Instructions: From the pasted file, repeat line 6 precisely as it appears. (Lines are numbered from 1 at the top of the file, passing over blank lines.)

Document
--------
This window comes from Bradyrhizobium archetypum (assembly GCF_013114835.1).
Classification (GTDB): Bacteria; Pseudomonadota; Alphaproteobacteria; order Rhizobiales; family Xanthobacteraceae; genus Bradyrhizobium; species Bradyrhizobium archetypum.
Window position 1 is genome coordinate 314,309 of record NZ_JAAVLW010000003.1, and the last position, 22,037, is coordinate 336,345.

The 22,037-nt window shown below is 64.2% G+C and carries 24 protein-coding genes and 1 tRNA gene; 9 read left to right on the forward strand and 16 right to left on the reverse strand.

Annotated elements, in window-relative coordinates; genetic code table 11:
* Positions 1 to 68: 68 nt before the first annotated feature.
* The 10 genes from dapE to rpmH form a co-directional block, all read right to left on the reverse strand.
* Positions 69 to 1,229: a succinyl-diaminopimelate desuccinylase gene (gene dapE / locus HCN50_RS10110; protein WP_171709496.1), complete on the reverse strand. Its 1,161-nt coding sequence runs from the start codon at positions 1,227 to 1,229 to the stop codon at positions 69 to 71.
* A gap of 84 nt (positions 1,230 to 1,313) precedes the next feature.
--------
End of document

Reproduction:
* Positions 1 to 68: 68 nt before the first annotated feature.